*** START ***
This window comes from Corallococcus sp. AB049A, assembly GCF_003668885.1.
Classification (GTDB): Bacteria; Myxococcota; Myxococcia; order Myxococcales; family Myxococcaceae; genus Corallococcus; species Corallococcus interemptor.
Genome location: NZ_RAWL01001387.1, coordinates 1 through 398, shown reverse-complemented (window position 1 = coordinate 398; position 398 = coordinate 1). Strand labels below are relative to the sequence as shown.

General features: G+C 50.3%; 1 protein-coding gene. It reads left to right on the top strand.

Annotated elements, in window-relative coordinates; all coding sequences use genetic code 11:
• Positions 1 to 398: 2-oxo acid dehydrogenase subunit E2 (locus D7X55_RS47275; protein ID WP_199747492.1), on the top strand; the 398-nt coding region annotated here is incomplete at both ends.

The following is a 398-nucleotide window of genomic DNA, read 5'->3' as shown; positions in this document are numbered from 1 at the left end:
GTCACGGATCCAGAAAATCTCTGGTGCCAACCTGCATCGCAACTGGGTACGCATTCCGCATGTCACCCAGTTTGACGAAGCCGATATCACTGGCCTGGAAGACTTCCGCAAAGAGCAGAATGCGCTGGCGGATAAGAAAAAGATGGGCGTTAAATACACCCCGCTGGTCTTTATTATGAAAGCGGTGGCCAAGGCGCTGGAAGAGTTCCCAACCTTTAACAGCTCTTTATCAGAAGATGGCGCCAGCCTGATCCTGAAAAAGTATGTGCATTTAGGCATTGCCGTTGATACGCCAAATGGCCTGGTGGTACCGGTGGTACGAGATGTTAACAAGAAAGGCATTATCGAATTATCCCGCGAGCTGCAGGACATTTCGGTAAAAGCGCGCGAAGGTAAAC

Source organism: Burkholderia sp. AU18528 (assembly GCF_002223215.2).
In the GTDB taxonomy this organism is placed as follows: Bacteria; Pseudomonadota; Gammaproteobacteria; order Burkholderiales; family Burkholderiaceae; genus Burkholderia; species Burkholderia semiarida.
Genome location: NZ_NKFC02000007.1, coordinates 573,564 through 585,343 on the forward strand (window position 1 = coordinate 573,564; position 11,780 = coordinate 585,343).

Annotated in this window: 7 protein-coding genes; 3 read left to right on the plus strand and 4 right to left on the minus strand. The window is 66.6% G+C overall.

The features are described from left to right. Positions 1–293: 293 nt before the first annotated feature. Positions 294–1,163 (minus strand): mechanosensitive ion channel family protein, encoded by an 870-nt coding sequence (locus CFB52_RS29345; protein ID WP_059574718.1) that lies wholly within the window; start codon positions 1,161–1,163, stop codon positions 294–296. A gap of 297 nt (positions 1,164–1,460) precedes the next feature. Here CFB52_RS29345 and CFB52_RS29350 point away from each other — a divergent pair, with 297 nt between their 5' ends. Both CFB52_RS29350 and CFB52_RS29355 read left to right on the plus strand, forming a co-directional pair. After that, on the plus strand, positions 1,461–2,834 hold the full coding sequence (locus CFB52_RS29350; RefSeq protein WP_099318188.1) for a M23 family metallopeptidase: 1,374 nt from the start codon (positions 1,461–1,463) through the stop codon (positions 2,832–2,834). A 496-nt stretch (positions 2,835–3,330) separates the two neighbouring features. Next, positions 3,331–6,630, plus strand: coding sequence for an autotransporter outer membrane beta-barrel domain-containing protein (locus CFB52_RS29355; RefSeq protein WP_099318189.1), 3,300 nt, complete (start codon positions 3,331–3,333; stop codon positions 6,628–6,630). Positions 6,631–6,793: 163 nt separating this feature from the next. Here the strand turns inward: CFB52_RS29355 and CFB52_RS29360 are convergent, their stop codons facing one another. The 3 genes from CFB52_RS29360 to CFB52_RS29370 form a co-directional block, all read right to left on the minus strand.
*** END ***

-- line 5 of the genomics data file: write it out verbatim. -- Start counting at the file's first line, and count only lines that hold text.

Annotated elements, in window-relative coordinates; all coding sequences use genetic code 11: